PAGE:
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Legislators in Rhode Island are understood to be considering legalizing real money online gambling in a shake up to the U.S. state’s gambling laws. Governor Gina Raimondo is considering legal online sports betting and online casino in a bid to shore up a badly depleted state budget and falling tax revenues from the RI lottery.

Tax revenue from gaming have always been in the top five sources of income for the Ocean State and has historically grown year-on-year. However, in more recent times, waning lottery interest and increased competition from surrounding states has opened up the possibility that online gambling could see a return to Rhode Island.

Currently, the legalities of expansion into online gambling is being considered before the U.S. Supreme Court in the case of Christie v. NCAA, a potentially landmark case that could determine the future of online gambling in the whole of the US.

Rhode Island Speaker of the House Nik Mattiello is ‘very interested’ in seeing what the outcome of this case will be.

Mr Mattiello told GoLocal news website: “If the U.S. Supreme Court issues a favorable ruling to legalize sports betting in New Jersey as expected, I would be very interested in such legislation for Rhode Island.”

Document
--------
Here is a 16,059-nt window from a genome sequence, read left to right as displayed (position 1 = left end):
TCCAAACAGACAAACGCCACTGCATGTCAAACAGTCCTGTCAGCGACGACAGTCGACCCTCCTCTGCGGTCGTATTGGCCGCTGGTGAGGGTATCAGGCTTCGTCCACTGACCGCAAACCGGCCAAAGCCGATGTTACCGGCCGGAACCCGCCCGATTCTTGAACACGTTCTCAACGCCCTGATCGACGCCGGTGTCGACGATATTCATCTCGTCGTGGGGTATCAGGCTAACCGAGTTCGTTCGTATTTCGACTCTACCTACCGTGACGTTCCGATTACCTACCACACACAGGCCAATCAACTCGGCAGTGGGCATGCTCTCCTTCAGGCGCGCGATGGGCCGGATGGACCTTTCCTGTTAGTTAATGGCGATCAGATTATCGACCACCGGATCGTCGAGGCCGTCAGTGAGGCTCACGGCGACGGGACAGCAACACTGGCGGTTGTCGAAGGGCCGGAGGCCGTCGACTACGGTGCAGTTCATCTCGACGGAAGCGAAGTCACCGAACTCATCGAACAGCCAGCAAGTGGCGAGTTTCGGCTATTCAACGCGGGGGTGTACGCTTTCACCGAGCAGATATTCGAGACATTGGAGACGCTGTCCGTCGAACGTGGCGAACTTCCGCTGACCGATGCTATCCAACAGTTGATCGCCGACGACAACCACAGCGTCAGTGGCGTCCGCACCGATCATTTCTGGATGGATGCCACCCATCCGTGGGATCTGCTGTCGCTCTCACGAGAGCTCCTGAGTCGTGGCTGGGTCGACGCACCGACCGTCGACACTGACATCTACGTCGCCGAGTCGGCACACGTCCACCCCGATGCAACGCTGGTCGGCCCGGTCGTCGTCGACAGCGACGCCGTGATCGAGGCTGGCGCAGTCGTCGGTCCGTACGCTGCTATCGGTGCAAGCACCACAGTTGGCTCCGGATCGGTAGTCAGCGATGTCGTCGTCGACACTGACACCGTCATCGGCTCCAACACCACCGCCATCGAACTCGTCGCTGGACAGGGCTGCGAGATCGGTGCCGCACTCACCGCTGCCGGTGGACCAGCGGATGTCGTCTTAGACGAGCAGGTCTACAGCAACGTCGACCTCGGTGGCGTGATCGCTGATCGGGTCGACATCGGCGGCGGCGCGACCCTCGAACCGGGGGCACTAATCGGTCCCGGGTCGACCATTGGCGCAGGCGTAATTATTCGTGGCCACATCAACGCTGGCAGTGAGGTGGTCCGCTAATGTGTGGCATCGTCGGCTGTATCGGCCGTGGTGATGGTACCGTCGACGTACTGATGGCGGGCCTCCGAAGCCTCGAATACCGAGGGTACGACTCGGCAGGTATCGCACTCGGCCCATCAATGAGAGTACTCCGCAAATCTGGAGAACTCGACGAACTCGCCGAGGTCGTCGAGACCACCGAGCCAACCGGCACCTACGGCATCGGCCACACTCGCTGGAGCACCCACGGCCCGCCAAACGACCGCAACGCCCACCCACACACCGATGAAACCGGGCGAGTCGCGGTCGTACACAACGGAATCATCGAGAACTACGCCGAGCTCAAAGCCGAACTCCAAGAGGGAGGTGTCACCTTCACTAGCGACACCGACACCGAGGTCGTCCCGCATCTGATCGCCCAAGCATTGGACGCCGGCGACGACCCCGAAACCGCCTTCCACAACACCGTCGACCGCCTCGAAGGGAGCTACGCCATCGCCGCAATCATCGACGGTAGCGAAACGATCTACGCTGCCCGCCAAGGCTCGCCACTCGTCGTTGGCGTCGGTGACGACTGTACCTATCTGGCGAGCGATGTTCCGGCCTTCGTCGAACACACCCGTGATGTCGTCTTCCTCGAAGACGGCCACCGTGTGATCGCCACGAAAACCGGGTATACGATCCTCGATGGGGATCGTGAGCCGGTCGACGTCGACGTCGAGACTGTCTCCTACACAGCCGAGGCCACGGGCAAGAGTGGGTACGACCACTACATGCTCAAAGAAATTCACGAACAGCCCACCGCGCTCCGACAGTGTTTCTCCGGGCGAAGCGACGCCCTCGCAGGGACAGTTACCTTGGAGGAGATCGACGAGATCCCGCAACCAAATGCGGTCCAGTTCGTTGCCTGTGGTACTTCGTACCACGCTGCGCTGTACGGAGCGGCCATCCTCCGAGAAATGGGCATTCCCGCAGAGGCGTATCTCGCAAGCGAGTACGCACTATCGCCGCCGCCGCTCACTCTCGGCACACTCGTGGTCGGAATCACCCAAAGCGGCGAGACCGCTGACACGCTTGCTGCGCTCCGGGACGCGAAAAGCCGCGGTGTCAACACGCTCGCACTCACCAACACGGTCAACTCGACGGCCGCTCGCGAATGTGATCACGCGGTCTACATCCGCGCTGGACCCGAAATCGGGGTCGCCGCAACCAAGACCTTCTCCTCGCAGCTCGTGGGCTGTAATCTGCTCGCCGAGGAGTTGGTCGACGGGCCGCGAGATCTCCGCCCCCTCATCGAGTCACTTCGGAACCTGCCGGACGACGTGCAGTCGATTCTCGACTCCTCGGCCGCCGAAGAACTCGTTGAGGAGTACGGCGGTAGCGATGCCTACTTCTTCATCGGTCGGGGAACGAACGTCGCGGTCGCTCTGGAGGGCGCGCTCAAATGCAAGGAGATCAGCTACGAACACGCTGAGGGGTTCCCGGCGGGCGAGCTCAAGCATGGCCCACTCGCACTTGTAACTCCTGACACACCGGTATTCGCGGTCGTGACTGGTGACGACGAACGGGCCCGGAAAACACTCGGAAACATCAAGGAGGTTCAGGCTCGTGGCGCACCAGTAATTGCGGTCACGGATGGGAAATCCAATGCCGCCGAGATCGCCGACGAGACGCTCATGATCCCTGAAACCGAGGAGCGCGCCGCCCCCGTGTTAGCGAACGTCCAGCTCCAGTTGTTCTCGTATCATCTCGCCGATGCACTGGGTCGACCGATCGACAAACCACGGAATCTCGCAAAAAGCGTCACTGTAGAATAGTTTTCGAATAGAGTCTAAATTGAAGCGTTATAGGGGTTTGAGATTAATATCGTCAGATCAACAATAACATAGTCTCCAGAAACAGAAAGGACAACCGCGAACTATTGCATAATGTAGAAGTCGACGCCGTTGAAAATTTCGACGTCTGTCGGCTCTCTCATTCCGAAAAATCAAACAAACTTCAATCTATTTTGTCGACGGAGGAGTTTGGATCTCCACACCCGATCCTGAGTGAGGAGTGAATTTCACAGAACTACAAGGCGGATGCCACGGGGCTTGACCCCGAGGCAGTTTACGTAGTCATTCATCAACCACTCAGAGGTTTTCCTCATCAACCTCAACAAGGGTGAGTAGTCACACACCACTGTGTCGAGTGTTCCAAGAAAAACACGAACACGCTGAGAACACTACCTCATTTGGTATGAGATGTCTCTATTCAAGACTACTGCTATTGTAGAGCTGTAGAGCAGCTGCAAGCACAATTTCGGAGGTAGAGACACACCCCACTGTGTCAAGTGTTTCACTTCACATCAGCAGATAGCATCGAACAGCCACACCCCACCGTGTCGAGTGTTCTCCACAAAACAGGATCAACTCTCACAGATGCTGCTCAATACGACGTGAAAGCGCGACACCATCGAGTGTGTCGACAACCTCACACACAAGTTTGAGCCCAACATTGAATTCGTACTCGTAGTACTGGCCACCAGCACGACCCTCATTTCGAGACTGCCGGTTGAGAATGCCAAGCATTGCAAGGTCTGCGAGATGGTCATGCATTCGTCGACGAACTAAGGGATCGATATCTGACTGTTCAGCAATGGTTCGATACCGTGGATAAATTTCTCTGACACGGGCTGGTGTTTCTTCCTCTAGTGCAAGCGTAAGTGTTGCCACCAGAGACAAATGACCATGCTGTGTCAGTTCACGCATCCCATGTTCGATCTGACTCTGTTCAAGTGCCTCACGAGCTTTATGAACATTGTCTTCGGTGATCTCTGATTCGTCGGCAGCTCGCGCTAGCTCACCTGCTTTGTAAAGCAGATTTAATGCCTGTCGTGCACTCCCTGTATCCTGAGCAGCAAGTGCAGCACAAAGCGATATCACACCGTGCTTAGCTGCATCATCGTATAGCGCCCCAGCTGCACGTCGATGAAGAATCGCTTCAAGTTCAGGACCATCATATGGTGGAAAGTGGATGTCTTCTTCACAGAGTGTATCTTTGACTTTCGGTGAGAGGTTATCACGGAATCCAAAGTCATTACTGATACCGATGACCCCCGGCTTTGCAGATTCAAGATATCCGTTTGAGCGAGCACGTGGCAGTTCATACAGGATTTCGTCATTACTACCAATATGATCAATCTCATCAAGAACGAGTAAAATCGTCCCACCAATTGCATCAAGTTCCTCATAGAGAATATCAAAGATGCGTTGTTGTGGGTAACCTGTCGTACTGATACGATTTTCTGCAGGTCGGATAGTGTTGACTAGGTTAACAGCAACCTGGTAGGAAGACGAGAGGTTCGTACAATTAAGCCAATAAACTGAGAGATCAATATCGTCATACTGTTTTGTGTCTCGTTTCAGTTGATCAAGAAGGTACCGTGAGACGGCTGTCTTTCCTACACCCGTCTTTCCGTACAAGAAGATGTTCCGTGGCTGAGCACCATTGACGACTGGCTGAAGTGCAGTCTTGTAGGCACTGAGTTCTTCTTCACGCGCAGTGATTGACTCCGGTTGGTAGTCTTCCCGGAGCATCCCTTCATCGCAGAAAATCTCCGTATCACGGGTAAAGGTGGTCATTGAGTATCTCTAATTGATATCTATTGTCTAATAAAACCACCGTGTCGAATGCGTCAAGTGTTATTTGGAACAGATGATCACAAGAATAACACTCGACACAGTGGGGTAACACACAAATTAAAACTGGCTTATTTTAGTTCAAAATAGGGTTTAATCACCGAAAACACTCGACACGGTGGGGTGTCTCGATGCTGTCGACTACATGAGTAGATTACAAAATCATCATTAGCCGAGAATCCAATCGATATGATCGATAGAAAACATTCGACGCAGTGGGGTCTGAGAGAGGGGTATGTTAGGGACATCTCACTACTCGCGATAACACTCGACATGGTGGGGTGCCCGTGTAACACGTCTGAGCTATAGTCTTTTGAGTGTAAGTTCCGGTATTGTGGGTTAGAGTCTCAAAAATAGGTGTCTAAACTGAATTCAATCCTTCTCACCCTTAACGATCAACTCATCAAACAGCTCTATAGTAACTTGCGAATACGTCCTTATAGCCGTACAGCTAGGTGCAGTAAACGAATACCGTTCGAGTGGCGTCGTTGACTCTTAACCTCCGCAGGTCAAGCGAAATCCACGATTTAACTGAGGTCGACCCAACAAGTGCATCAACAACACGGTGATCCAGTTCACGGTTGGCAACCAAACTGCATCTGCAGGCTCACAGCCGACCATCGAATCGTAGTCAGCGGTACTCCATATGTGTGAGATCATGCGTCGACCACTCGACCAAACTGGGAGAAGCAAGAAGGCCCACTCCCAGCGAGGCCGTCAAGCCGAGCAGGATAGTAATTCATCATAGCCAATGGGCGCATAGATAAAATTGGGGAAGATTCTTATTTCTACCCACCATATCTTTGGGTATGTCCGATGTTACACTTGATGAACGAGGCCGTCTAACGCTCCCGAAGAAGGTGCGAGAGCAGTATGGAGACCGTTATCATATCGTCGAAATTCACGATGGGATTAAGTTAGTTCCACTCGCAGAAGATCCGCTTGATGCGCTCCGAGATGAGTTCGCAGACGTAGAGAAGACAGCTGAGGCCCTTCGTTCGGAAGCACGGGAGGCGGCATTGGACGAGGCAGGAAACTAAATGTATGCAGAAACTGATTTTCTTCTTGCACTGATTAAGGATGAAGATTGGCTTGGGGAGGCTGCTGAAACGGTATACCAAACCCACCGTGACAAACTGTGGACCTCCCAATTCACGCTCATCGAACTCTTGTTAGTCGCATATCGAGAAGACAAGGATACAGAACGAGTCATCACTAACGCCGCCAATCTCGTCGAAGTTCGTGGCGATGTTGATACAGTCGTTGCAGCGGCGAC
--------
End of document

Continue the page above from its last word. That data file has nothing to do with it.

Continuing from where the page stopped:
“Many details would have to be worked out as to where the betting would take place, but I am certainly open to the possibilities here and would work with the Lottery Commission to make sure it is done appropriately.”

“Depending on the timing of the Supreme Court ruling, I don’t know if this could be in place for the next fiscal year’s budget,” added Mattiello.

A Supreme Court decision in not expected until late Spring 2018, but other states are believed to be considering their options should the decision be favourable to legalizing online gambling.

“The Governor is open to considering legalizing internet sports betting in Rhode Island if the Supreme Court opens a path for states to take action,” said David Ortiz, Raimondo’s spokesperson.

Online gambling is already available in some U.S. states, which include New Jersey, Nevada, and Delaware, while Pennsylvania has made it legal, but has yet to make it available to residents.